A Christian missionary in Thailand once told me that Buddhists don’t hear what you say, they hear what you do. The villagers observed him and his family closely, how they treated each other, noting expressions of love, equality, respect, humility and modesty. The most important quality of all to them, he said, was whether he had a spiritual revelation manifest in an outpouring of personal joy. This caused great concern to his colleagues and despite several years of effort, they converted no one. He and his missionary friends were gloomy and homesick. They offered a new system to the Thai villagers, but not a new way of being. That is where, as Hamilton argues, the left is today. A system without soul. A people in denial. An obsession looking for a cause. A mass of people looking outward when they should be looking in.
We have all seen it. Maybe we are even these archetypes ourselves. The close-minded open-minded person. Well versed in emancipation and cutting edge lefty rhetoric but altogether intolerable, anal, pedantic, arrogant, rude and fully convinced they know what is best for society. Or the idealist who hops from cause to cause, virulently condemning a belief they wholeheartedly embraced only a short time ago, trying to convert you to direct your energy toward the latest paradigm. Or the usual suspect protesters manifesting a collective oppositional defiance disorder against anything and anyone representing vague concepts of power. Their own lives might be in shambles, without spiritual relief, entirely unable to define their action beyond a sentence, but that does not matter to their leaders. What has become tantamount in activism today is collective, organized action, however weak, regardless of the motivation or the emotional/spiritual source of that action. The left must have more to offer than this. It needs the righteous confidence of the right without the pride and arrogance. It needs the confidence of Evangelicals and the commitment of Islamists without the delusion and apologetics. It needs emancipation. It needs a newfound spiritualism that places a premium on personal enlightenment and monasticism. It needs, in a word, liberation.
All the great religions talk about liberating the self first and how only out of that emancipation can goodness flow. Defiled, this principle becomes the blasphemous health-and-wealth evangelical doctrines sweeping Nigeria, South Korea, Holland and the United States. Undefiled, it is the key that unlocks paradise. In the gospel of John, Christ encourages his disciples, saying people will know you are Christians by your love for one another. His early disciples were afraid and isolated, living under Rome’s heavy hand. To make converts they had to show in their joy that the belief was worth emulating. In Islam, Jihad, the struggle against desire and sin within oneself, is the primary task of the spiritual journey. Observed as intended, Jihad goes hand in hand with the bigger idea that if everyone just focused on being a “good” Muslim, being themselves, the law would wither away and society itself would become the creation of each inhabitants’ revelation. Buddhism’s all-suffering-comes-from-desire equally focuses on righting the self. Without enlightenment, the Buddha insisted, one was destined to replicate the errors of the past regardless of the goodness of intentions. The Dalai Lama’s modern musing, world peace through inner peace, is the greatest political assertion of this principle.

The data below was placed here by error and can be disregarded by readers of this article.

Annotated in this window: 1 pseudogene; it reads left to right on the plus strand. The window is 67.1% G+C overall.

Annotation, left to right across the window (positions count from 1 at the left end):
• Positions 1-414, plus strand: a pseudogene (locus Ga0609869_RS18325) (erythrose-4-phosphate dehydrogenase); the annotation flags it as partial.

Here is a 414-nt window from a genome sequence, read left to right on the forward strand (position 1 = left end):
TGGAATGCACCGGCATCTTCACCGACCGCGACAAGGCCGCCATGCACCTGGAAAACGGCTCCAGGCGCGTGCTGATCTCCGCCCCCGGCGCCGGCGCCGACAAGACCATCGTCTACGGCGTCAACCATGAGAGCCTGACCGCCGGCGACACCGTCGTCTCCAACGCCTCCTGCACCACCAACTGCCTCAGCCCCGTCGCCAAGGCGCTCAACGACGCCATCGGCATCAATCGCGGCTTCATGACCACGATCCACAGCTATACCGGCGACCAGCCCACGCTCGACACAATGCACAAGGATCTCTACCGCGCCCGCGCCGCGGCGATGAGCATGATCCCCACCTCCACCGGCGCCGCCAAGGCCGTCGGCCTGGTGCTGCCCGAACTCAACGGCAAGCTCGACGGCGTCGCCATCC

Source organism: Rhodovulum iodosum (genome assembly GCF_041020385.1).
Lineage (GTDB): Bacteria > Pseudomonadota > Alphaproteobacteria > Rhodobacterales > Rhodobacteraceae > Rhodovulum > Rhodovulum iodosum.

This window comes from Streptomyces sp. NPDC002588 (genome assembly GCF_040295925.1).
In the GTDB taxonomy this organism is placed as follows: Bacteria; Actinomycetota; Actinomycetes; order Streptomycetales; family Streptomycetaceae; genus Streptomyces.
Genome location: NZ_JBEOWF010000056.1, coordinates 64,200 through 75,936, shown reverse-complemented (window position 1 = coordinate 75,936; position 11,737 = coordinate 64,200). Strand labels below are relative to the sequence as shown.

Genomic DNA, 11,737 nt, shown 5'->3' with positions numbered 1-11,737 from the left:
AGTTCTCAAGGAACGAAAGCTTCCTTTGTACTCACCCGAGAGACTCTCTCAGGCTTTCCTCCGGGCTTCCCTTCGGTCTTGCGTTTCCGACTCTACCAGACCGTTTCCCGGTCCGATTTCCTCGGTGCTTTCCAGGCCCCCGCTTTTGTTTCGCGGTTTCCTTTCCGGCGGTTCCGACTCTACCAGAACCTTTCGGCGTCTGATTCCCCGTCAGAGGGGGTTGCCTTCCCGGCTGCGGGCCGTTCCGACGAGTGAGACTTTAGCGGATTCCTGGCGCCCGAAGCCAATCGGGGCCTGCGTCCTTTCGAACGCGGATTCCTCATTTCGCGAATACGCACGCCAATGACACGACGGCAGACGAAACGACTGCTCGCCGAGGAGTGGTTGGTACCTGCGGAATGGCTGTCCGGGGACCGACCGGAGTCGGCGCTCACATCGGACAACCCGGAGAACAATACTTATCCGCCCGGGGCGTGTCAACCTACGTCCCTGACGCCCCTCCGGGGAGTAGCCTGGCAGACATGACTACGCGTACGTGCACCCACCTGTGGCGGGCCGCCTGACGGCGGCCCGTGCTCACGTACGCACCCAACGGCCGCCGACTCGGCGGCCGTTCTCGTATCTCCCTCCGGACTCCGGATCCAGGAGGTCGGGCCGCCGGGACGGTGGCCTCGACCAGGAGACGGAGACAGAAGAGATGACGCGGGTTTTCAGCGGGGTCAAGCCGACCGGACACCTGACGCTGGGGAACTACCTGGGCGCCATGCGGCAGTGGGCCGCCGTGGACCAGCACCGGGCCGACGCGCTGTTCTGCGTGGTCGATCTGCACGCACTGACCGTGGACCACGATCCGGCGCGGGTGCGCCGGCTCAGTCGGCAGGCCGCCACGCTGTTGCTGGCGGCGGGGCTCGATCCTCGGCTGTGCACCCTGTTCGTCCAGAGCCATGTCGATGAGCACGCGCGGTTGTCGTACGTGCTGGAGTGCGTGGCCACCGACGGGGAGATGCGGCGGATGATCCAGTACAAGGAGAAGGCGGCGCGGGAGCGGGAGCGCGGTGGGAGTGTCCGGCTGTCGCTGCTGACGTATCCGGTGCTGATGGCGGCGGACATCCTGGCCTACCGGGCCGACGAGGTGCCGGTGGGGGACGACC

A wedge has been driven between politics and personal emancipation. Activism has been drained of its mysticism and reduced to a sterile rational prop, a blank slate upon which protesters trace their wants and desires – demands impossible for even the most benevolent and wealthy state to deliver. And despite its futile and Sisyphean character, this is still where the bulk of the left in the West finds itself today. Infinite causes, grandiose ideals … and miserable lives. Perhaps it is time to reverse the paradigm and reconsider what was thrown out with religion long ago – liberation of your animal soul.